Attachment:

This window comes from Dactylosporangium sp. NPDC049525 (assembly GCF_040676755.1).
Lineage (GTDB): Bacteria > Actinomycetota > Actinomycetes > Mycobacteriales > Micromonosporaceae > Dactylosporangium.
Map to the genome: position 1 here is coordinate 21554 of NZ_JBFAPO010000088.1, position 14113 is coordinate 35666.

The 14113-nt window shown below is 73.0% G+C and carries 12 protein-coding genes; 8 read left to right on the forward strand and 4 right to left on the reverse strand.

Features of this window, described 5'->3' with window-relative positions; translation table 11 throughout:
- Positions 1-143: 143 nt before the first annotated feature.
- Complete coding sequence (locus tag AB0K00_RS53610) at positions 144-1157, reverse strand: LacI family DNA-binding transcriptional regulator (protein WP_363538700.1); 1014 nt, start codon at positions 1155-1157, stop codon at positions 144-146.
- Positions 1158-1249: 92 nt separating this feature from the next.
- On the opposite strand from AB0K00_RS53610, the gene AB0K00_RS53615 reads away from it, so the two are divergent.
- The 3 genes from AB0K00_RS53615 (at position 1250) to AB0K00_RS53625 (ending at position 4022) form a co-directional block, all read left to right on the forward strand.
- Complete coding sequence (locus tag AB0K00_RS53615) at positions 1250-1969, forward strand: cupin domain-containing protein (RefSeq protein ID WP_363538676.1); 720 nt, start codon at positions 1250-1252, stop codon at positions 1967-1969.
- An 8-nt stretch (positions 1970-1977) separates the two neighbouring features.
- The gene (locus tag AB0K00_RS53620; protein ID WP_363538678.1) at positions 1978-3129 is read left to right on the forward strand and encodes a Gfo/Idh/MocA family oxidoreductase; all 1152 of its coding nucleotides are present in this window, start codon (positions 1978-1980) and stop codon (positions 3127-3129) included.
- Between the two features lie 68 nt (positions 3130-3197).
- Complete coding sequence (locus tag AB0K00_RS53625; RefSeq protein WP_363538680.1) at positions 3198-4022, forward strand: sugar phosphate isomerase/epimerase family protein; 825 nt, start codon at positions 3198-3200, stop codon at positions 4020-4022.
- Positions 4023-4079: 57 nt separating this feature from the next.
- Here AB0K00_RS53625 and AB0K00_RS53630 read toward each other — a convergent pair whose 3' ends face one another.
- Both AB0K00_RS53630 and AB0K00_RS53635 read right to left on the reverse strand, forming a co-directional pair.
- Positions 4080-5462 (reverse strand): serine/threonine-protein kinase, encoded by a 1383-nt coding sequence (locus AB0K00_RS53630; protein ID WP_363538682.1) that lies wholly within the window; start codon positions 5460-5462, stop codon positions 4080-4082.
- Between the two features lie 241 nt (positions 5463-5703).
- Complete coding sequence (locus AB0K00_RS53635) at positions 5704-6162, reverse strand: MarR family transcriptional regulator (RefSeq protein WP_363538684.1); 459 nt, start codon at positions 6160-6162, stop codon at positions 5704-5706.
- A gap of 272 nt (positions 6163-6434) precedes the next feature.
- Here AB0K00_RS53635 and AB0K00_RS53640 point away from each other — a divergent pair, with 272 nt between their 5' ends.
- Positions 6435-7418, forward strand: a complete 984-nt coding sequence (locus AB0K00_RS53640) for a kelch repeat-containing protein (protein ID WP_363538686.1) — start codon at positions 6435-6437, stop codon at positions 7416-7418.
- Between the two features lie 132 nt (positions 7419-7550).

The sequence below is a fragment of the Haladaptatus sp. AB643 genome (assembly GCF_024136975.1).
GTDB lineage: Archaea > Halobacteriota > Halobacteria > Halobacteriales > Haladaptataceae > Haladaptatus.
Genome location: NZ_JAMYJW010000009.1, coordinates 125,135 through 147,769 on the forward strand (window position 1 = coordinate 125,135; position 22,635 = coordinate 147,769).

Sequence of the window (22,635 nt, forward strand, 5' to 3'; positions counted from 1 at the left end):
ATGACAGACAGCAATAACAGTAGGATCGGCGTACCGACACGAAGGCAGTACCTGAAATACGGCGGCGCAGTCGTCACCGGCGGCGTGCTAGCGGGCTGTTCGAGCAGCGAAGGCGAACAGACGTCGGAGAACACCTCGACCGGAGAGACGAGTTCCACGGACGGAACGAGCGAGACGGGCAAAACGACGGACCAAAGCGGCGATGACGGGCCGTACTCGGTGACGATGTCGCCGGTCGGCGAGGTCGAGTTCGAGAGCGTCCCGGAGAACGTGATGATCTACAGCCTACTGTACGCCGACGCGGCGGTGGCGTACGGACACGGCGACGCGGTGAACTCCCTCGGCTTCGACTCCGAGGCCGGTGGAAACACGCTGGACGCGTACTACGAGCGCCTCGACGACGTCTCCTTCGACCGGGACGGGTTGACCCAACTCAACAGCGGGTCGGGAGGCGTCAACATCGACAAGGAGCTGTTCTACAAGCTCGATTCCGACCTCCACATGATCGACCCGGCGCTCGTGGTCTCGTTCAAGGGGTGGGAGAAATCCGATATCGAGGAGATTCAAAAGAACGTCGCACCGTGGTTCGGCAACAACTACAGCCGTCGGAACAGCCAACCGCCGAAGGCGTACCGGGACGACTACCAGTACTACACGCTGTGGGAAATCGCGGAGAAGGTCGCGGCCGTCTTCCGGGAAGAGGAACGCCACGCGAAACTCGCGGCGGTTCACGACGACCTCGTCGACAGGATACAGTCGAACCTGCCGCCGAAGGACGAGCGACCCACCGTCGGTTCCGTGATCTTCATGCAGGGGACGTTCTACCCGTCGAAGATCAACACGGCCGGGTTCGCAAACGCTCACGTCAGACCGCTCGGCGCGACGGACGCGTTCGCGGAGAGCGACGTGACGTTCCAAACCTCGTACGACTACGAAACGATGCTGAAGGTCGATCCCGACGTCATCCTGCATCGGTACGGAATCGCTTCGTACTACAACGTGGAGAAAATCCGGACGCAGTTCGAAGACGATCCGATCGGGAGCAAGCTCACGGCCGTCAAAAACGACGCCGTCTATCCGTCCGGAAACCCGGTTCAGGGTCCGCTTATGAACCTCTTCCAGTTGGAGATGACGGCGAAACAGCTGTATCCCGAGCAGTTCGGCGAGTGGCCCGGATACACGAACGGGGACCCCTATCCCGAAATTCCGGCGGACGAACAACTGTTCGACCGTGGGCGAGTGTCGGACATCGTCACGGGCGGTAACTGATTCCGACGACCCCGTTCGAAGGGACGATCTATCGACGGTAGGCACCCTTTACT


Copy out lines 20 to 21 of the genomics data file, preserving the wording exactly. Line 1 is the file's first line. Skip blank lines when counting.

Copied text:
- Between the two features lie 241 nt (positions 5463-5703).
- Complete coding sequence (locus AB0K00_RS53635) at positions 5704-6162, reverse strand: MarR family transcriptional regulator (RefSeq protein WP_363538684.1); 459 nt, start codon at positions 6160-6162, stop codon at positions 5704-5706.